By Tony Medici
Soprano saxophonist Lol Coxhill has been on the British music scene for more than 50 years, playing in straight-ahead jazz, blues, prog rock, and, for the last several decades, free jazz groups. His solo and duo performances have been particularly noteworthy. Yet it is probably fair to say that he is often overshadowed by such fellow British musicians as Evan Parker, with his massive technical (and often pyrotechnical) abilities, and John Butcher, with his powerfully analytical approach to performance. Not that Coxhill is devoid of his own arsenal of technical and analytical tools, but what distinguishes his playing is a distinctly humane approach to the music, with performances that are filled with feeling, wit, humor, and vulnerability.
Coxhill's case also has not been helped much by a back catalog that is often as much out of print as it is in. Thus, this new release from Emanem is most welcome. The performances, with Coxhill on soprano, of course, and Roger Turner on the drum set and percussion, are from two concert appearances. The first three tracks are from a performance at the Cabaret Vauban, in Brest, on May 8, 2003, during the 5th Edition of the Festival Luisances Sonores; the fourth and final track is from a performance at St. Leonard's Church, Shoreditch, London, on August 12, 2010.
I have no idea from whence comes the album's title. I suspect it might derive from one of those characteristic British dog training shows (Barbara Wodehouse, or, more lately, Victoria Stilwell, for example); a sly protest, perhaps, at the desire for power, control, obedience. Or it might just be a bit of sheer whimsical humor (quite in keeping with Lol's general approach to things). The four tracks follow the doggy theme of the title. "Paying Through the Nose," is the first and longest track, at nearly 25 minutes. The last track, "Groomed for the Job" clocks in at 17:30 minutes. The two middle tracks, "A Collar Counts" and "Tails That Wag," average about 8 minutes each.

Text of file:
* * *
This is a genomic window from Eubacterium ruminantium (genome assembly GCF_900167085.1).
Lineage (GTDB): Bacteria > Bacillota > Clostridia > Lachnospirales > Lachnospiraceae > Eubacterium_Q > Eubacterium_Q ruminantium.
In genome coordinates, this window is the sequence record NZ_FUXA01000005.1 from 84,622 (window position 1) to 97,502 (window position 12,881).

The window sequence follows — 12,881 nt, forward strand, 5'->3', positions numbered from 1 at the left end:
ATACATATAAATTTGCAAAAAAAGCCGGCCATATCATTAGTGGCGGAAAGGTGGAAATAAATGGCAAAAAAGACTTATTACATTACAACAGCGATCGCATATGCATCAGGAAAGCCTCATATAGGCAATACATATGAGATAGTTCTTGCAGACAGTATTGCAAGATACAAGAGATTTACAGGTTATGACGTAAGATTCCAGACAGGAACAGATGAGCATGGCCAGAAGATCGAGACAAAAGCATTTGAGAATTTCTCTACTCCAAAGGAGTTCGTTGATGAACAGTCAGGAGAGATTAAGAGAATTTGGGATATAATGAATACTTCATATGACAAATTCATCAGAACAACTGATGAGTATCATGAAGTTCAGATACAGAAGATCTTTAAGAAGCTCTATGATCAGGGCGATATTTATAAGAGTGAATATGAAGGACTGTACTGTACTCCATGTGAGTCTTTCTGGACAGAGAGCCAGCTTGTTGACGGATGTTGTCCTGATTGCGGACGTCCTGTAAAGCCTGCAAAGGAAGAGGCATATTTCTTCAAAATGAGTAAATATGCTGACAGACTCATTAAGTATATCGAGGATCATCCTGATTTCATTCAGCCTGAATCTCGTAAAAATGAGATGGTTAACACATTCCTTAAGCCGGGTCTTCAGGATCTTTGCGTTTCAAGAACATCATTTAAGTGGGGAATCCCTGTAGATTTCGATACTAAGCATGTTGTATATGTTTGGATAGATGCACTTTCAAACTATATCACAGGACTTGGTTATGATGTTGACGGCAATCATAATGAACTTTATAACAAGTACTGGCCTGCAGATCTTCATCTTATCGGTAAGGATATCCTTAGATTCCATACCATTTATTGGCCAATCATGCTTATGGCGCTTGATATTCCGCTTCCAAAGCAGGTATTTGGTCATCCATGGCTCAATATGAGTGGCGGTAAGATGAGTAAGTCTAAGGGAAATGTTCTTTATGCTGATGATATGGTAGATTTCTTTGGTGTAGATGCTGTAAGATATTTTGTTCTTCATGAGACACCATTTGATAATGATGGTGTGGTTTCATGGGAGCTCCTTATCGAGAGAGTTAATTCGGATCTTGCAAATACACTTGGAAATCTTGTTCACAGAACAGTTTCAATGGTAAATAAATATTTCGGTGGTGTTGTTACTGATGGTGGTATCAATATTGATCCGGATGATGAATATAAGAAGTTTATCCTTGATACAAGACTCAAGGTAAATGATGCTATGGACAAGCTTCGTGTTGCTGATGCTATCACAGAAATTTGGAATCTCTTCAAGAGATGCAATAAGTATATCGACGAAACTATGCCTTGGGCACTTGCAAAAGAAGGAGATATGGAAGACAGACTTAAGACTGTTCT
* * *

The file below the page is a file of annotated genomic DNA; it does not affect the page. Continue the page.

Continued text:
If I had to pick one keyword to describe these performances, it would be "intimate." I had the impression of listening to two old friends talk over events of the past that were particularly meaningful to them. The interplay between the two musicians is seemingly effortless, without ever being either facile or flashy. Turner is wholly adept at the drum kit, yet, make no mistake, the emotional and musical weight of these performances rests with Coxhill. He ranges widely through the capabilities of the soprano sax, wringing from it an array of emotions, thoughts, and feelings. And humor. I could swear that, in the first few minutes of the opening track, Lol employs the soprano to generate the sort of whines, whimpers, barks and growls that a hungry or impatient dog is known to employ to get its master's attention.
The sound quality is excellent. For those who are used to Emanem's typically stout and no-nonsense packaging, this digipak will perhaps come as something of a surprise, with its whimsical (that word again) graphics and lettering. The album is available directly from Emanem, as well as other outlets. If you want to listen to an album that does more than impress, more than knocks you around with its energy, that touches the listener in a personal way, you should give this a try.
Available from Emanem.